How to reduce acrylamide by maximizing the enzymatic activity of asparaginase

Consumers, manufacturers and the media, alike, are increasingly focused on food safety and incidents receive intense media attention. The formation of acrylamide in a variety of processed foods is part of this attention and a growing health concern. But how can manufacturers reduce acrylamide in foods like snacks, cookies, and infant nutrition? 

Acrylamide is formed when food containing reducing sugars is processed at high temperatures and is related to the desired browning effect; the Maillard reaction. This occurs between reducing sugars and free amino acids. When the amino acid is free asparagine, a minor side-reaction occurs leading to the formation of acrylamide.

The three factors determining enzymatic reaction

Asparaginases are commonly, and effectively, added to food items to reduce the formation of acrylamide but there are three factors that determine the speed of the enzymatic process, these are: the presence of substrate, the water content and the mixing regime.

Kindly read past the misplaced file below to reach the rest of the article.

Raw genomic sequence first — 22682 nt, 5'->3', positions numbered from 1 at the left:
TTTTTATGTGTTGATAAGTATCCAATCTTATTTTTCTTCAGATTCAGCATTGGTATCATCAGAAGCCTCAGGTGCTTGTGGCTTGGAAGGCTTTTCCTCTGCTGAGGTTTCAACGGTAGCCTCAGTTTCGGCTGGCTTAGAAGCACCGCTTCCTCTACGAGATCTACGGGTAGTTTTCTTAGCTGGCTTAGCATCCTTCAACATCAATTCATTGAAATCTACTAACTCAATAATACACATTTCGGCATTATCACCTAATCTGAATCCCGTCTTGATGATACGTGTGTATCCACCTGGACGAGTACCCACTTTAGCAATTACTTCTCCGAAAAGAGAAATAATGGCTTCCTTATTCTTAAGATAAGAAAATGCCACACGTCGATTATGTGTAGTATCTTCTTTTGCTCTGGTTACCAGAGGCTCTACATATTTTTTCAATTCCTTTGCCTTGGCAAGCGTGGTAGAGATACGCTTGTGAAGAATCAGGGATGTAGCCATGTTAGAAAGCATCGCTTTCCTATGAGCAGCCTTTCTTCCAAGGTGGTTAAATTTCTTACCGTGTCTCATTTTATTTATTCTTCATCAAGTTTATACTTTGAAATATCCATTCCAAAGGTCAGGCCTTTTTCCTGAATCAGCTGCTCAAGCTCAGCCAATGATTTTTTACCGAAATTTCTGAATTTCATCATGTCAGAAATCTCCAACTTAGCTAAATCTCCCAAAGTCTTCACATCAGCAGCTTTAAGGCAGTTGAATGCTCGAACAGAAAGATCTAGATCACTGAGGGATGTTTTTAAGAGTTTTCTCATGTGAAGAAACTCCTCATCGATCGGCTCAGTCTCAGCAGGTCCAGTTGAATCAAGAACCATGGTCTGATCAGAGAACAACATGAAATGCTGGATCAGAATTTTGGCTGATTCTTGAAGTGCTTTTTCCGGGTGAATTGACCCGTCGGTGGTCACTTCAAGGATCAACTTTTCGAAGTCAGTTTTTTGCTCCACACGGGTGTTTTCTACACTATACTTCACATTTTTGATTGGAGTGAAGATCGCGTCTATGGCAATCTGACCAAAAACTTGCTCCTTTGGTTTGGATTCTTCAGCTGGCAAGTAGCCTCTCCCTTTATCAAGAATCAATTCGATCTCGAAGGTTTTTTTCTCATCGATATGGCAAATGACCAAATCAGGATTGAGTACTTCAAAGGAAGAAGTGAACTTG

"The presence of substratewater content and mixing regime determine the speed of the enzymatic process."

But what is the optimal balance between these three to effectively reduce acrylamide? Download our paper so that you can learn more about it.

Download Technical Paper

This paper explains the process of maximizing enzymatic activity of asparaginase and reviews specific applications to explain the optimal combination of the presence of substrate, water content and the degree of mixing, for lowering acrylamide in baked goods.

Published on

16 January 2020